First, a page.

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I have lots of photos with writing on the back. I've scanned the fronts and backs into jpgs, and now I want to create a single jpg for each front/back pair. The front and back images should go side by side in the new jpg. I'm looking for a way to do this with minimal loss of image quality and without losing the metadata for at least one of the images. I'm running on Windows 10.

MS Paint makes it easy to put the images side by side, but the resulting file is only about 1/3 the sum of the jpg sizes, so I assume I'm losing lots of quality. MS Paint3D's files are even smaller, and, unlike Paint, no metadata is retained.

In addition to standard Windows 10 programs, I have XnView MP, FastStone Image Viewer, and Adobe Bridge. I'm willing to download new software, but I'd prefer not to have to buy something for this hobby project. I'd also prefer to work locally rather than using web-based utilities.

Thanks for any help you can offer.

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  • \$\begingroup\$ lossless JPG is a thing, but it's not widely used/supported \$\endgroup\$ Jan 25, 2023 at 1:20
  • \$\begingroup\$ I don't expect lossless (it's jpg), but a way for me to configure the quality to close to 100 would be nice. \$\endgroup\$ Jan 25, 2023 at 1:21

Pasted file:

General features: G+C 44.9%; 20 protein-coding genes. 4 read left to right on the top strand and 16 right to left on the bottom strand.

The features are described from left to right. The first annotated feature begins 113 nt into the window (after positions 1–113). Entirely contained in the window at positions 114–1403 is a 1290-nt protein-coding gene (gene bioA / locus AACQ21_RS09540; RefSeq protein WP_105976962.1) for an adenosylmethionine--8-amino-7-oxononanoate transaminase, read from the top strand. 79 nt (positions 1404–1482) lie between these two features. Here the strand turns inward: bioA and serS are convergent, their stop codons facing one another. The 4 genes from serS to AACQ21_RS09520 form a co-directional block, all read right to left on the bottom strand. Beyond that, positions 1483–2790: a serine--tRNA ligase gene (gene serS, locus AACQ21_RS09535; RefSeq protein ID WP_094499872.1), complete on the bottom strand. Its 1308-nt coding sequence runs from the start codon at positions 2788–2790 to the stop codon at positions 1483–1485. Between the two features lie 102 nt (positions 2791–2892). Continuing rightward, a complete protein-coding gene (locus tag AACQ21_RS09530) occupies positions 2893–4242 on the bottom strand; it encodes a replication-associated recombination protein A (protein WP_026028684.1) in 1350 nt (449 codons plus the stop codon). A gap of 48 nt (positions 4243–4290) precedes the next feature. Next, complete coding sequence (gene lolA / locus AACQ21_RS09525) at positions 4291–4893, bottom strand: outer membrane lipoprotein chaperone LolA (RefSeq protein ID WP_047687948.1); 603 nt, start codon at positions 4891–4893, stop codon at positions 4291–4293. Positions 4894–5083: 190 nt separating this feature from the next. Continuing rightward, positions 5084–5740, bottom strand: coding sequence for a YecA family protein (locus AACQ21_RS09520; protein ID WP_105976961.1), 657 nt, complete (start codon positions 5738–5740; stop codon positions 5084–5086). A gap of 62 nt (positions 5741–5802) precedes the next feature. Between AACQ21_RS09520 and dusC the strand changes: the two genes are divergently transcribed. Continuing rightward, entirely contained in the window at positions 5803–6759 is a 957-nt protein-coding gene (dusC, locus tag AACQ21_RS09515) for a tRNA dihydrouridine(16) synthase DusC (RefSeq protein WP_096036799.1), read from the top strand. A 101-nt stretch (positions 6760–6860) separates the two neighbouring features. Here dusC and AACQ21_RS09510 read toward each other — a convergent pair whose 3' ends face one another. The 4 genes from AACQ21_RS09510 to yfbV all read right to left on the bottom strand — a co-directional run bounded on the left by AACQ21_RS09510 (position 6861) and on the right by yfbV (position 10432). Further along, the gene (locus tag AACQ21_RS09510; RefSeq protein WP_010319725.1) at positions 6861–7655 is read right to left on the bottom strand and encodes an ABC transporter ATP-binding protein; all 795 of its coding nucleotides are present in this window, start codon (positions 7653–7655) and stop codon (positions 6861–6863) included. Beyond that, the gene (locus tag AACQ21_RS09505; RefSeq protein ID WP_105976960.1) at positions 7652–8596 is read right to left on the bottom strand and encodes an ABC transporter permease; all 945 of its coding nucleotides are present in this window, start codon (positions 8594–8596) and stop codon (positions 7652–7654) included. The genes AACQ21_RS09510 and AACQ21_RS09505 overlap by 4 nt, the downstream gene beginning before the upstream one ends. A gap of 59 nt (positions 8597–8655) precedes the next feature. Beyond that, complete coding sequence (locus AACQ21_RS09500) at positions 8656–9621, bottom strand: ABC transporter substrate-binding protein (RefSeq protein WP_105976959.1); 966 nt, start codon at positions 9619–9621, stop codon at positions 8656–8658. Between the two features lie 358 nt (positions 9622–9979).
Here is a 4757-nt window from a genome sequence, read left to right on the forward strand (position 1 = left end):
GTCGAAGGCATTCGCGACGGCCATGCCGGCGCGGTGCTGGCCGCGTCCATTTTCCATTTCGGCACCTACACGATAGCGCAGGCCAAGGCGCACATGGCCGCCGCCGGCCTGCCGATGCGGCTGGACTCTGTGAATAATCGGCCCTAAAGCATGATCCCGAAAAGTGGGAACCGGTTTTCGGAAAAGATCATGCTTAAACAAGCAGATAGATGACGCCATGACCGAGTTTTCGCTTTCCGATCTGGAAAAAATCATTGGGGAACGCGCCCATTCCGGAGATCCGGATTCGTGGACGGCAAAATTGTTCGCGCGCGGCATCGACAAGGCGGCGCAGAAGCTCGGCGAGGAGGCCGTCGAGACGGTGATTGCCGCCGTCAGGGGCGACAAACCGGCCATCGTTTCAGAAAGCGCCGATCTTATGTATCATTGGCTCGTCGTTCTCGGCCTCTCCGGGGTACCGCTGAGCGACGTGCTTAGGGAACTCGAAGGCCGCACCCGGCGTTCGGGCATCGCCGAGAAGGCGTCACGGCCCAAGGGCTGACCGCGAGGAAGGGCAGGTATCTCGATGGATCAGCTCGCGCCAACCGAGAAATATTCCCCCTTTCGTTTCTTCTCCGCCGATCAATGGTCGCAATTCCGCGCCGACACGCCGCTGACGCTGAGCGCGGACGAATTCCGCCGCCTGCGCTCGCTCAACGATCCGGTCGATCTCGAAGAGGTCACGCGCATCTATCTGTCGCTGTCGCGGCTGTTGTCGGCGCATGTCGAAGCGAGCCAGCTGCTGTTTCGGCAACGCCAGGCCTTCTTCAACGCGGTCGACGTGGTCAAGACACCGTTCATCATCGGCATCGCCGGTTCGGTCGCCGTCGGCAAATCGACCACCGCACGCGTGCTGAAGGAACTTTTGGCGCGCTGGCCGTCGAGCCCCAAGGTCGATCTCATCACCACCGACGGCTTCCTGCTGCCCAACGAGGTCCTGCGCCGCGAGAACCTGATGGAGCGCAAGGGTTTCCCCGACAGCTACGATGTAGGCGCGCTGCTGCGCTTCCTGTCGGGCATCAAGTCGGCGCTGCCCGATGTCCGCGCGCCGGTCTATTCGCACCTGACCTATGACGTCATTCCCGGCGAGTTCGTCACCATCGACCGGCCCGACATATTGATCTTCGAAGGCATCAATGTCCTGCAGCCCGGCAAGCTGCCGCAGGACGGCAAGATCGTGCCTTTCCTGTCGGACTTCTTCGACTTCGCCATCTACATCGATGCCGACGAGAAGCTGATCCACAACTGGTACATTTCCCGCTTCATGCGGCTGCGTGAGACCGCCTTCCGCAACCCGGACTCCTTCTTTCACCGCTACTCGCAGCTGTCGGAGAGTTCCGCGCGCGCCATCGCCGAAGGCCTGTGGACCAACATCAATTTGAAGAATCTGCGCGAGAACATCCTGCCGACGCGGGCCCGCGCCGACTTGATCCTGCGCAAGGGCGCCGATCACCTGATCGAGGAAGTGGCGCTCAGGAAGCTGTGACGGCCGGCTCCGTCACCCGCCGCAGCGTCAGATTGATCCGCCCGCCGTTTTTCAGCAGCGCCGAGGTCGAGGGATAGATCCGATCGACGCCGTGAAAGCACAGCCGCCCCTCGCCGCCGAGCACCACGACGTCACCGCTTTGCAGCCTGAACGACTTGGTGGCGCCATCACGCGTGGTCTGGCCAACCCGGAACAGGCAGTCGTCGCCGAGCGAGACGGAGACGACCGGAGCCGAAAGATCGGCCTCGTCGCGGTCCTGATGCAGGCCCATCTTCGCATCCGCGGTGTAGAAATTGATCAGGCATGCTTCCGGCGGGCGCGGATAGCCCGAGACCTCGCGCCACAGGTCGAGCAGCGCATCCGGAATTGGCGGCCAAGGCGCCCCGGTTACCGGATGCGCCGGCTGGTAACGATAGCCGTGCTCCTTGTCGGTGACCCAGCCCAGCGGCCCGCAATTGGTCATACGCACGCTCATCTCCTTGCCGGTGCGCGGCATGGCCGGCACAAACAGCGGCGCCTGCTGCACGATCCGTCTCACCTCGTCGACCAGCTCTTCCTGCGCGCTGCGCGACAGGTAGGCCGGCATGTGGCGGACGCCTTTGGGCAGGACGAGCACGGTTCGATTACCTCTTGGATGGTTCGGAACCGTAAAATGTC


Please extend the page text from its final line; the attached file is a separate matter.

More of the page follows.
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    \$\begingroup\$ Why not a lossless format? \$\endgroup\$ Jan 25, 2023 at 1:22
  • \$\begingroup\$ Lossless would be fine, as long as it's a common format and contains metadata. \$\endgroup\$ Jan 25, 2023 at 1:31

2 Answers 2

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ImageMagick can do this:

magick front-side.jpg back-side.jpg +append result.jpg

result.jpg contains a copy of the metadata from the first input file (i.e., front-side.jpg).

Regarding the jpg quality, the documentation says:

The default is to use the estimated quality of your input image if it can be determined, otherwise 92. When the quality is greater than 90, then the chroma channels are not downsampled. Use the -sampling-factor option to specify the factors for chroma downsampling.

For maximum quality, specify a quality value of 100:

magick front-side.jpg back-side.jpg -quality 100 +append result.jpg

Jpgs lose quality every time they're saved, so I doubt that a quality value of 100 will avoid any quality degradation compared to the originals, but presumably this is the best you can do.

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  • \$\begingroup\$ BTW, +append appends horizontally, -append stacks vertically. \$\endgroup\$
    – ths
    Jan 30, 2023 at 16:50
  • \$\begingroup\$ correction: Jpgs can lose quality every time they're saved, it's not guaranteed. Think of a solid white jpg; doesn't matter how many times you resave or what compression you use; each pixel is literally the exact same no matter what. Even real-world images re-saved at 100% often (usually?) match identically; only in higher compression modes do differences emerge. \$\endgroup\$
    – dandavis
    Feb 2, 2023 at 7:21